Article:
Syrian and Russian aircraft bombed several medical and first responder centres in Idlib over the weekend, in the build-up to a military push akin to previous government offensives near Damascus and the country’s south.
Barrages of missiles and barrel bombs on Sunday killed at least two children in the rebel bastion, a war monitor said.
The Syrian Civil Defence, also known as the White Helmets, shared an image on Twitter of what it described as a first response centre that was destroyed by air strikes.
The Union of Medical Care and Relief Organisations (UOSSM), a response organisation founded by Syrian doctors living outside the country, reported that three hospitals, two Syrian Civil Defense centres and an ambulance station were attacked in Idlib.
“It is distressing to see a rise in attacks on medical facilities that will ultimately affect thousands,” Dr Ghanem Tayara, chair of UOSSM International, said.
The build-up to the expected offensive is similar to government pushes on Eastern Ghouta near Damascus and in south Syria’s Deraa province. In both cases, medical centres were targeted in the initial bombardments as well as through the fighting, in contravention of international law.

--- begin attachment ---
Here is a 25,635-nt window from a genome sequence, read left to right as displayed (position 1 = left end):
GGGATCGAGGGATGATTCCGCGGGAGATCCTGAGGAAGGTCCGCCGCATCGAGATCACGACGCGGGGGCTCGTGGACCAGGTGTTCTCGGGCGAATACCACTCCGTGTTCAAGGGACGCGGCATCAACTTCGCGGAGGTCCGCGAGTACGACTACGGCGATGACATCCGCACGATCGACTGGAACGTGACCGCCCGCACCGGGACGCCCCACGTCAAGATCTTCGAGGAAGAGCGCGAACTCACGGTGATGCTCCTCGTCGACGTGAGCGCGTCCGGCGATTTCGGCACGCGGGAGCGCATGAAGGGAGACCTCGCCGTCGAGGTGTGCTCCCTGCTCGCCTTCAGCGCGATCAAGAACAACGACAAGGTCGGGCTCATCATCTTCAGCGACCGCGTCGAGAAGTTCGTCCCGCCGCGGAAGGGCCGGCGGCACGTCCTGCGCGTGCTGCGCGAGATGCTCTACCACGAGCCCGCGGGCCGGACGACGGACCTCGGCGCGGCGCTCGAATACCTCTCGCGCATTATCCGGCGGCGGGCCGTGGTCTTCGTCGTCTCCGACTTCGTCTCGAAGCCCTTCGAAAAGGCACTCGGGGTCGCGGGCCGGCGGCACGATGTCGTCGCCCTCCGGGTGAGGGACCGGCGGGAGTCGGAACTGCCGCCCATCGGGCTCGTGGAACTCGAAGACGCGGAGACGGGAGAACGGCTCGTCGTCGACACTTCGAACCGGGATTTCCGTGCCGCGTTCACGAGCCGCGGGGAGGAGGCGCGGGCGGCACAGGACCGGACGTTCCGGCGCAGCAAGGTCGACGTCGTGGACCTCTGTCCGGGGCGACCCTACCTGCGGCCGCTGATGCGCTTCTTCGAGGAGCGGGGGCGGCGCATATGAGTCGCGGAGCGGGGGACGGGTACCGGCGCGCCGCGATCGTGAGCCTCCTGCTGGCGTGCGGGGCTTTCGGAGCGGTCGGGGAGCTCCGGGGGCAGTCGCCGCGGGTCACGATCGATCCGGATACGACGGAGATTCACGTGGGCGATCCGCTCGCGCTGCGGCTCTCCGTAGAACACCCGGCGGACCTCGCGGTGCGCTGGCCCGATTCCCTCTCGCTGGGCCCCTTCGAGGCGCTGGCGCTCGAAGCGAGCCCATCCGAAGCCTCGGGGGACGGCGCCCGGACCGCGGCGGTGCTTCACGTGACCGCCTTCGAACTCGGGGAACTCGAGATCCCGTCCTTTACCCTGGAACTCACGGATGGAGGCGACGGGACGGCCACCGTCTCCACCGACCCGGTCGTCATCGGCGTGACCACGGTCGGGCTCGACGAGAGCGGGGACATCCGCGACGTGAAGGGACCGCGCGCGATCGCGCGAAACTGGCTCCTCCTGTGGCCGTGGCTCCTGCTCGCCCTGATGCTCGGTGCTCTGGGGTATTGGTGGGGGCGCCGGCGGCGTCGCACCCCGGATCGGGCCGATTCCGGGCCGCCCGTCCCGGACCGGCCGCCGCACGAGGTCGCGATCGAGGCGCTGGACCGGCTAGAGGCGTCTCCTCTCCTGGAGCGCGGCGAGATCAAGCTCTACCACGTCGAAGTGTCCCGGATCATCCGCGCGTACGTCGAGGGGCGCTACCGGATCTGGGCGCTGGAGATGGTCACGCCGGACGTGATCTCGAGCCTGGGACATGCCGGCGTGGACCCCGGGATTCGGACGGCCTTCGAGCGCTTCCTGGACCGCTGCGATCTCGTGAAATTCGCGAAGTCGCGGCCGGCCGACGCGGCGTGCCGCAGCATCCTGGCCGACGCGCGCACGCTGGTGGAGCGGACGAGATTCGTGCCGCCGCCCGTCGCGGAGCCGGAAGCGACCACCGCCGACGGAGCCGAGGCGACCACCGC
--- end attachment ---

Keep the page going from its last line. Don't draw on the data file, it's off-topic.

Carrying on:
The White Helmets, praised by the international community for saving lives but labelled a "terrorist" organisation by the Syrian state, were also targeted by regime air strikes.
Sunday marked the second day of bombardment on the rebel-held province and adjacent areas, after key powerbrokers in Tehran failed to reach a deal to avert a government assault.
The Syrian Observatory for Human Rights, a Britain-based monitoring group, said heavy attacks resumed on the north-western region near the Turkish border from midday.
"Regime helicopters dropped more than 60 barrel bombs on the village of Hobait in Idlib's southern countryside," Observatory head Rami Abdel Rahman said.
The raids killed at least two children and wounded six other people, he said.
In the neighbouring province of Hama, Russian jets carried out more than 10 strikes on rebel positions in the village of Al Latamneh, Mr Abdel Rahman said.
The raids wounded five rebels and knocked the village's underground hospital out of action, just a day after strikes damaged a similar health facility in Idlib's southern town of Hass.
The strikes eased off later on Sunday, the Observatory said.
On Saturday, some of the heaviest bombardment in weeks hit Idlib and nearby areas, killing at least nine civilians, it said.